The Drummers of AC/DC

Tuesday, June 7th, 2016

AC/DC are back in the UK for two huge shows in the next week. This is, of course, the new-look AC/DC with Axl Rose out front. But that is far from the only line-up change ‘DC have had down the years, they’ve also had a handful of drummers banging out the rock solid 4/4 behind the kit. To honour the hardest (and possibly oldest) rockers in town we’ve taken a look at the wise words of the stickmen that have occupied the DC drum stool – Simon Wright, Chris Slade and Phil Rudd.

Simon Wright,

Simon Drums 450dpi-650-80

Time in the band: 1983-1989.

On auditioning for the band.  

I saw an ad in Sounds magazine. It said: ‘Drummer wanted, if you don’t hit hard, don’t apply.’ I thought, ‘I hit hard, so i’ll have a go.’ I had no idea what band it was. They didn’t advertise the fact. I didn’t know until the third time I went and it was to play with the band. I walked through the corridor and it was full of flight cases with AC/DC written on them and I froze in my tracks and went, ‘F**king hell!’ I walked in and they were all really nice and cool and down to earth. We just started playing.

Hitting the road

The Flick of the Switch album had just been released so that had to be toured. We were out for about a year playing everywhere. Then it came time to do the Fly On The Wall album and we took a break. They already had some songs in mind for it. We went into the studio in Switzerland and tracked it.

A shock to the system

I’d been playing in pubs and all of a sudden I was playing stadiums, it was a bit of a leap. The first show was quite nerve-wracking. Once we got down to it and started playing it clicked. I had to just get on with it. Doing that first album was good, and we were in a nice part of the world with a pub down the street so that helped. For me it was like being stuck in a washing machine at some points, I didn’t know what the hell was going on, but it all worked out.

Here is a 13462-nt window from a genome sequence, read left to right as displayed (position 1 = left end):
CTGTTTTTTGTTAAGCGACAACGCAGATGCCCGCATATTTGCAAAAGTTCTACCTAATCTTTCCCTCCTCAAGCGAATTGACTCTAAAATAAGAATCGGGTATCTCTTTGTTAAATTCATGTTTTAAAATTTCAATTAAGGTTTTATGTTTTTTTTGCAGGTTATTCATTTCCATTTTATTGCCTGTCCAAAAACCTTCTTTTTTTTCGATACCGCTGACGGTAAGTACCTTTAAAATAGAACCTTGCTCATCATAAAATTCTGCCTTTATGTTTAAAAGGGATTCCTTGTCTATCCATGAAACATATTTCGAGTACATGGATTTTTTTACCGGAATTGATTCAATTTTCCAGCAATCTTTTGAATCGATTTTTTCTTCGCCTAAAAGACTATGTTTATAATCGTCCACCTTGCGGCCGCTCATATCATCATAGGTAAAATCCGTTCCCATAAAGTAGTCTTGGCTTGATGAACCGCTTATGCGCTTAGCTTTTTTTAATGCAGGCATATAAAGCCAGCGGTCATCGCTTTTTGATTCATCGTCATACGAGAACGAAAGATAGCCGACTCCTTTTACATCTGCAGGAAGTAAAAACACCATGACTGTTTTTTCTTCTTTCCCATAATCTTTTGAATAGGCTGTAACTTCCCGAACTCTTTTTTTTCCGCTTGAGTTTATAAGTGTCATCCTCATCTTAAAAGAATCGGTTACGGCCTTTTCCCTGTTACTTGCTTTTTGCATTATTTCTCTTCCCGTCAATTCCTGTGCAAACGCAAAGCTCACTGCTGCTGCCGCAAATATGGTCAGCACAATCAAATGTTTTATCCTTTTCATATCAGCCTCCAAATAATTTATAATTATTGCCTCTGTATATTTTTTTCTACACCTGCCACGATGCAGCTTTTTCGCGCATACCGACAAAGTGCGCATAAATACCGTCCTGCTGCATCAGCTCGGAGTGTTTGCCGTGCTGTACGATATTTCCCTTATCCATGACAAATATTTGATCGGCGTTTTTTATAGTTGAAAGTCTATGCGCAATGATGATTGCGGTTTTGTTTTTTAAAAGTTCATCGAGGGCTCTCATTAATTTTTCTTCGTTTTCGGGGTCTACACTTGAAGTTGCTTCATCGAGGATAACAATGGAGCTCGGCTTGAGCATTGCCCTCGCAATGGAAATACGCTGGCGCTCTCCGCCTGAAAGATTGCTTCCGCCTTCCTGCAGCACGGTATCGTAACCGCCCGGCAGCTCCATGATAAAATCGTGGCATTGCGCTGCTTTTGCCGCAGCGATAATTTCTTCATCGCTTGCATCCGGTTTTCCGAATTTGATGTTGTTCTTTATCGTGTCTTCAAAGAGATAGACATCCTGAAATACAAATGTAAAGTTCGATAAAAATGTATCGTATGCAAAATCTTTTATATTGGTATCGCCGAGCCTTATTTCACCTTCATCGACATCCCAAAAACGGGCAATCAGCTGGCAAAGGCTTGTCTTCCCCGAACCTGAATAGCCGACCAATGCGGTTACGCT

Following Phil

I’d have been stupid to go in there and start doing drum fills everywhere. I couldn’t have gone in there with a double bass drum kit. I kept it to the true-ness and the way that the songs were played the best I could. I threw in a couple of little things but you have to keep the integrity of the song.

Moving on

I wanted to expand what I was doing. As brilliant and as iconic as AC/DC are, as a drummer you really don’t have that kind of room. It’s not that I didn’t like playing that straightforward, there’s an art to playing like that and keeping it solid and tight, but I had been in the band eight years and done lots of touring and I just became complacent. there’s no room around them for complacency. I felt bad about it but my heart was saying I had to move on and they saw this.

Chris Slade,


Time in the band: 1989-1994, 2015-Present.

Joining ‘DC.  

I was working with Gary Moore and I think Malcolm Young came to a concert at the NEC. Bob Daisley knew Malcolm and that got me the chance to audition. I auditioned along with 100 top players. I know the names of some but I won’t say. But people from top bands were phoning the guys saying, ‘Don’t tell my band but I really want to try out for AC/DC.’

Nightmare audition

I did the audition and thought I’d done terribly. I called my wife and told her I’d be home in half an hour and it had gone terribly, I said the wrong things, I played the wrong things. I was kicking my butt all the way home. She walked up the path when I got back and she said, ‘So you did really badly then,’ and I said yes and she said, ‘They’ve just called to say you’ve got the gig!’

I didn’t play the songs too fast

One thing about those live shows, people ask me if we used a click track with AC/DC, we never did. On stage, I didn’t want to play to a click and I didn’t want to hear a click. I wanted a light to flash the tempo beside me. I just wanted flash, flash, flash, flash and then I’d count the band in. I just used it for the starting tempo. Oh, and these people saying I was playing the songs too fast, I never set the tempos, it was Angus and Mal. Let’s put that on record. They set those tempos, you can’t argue with them.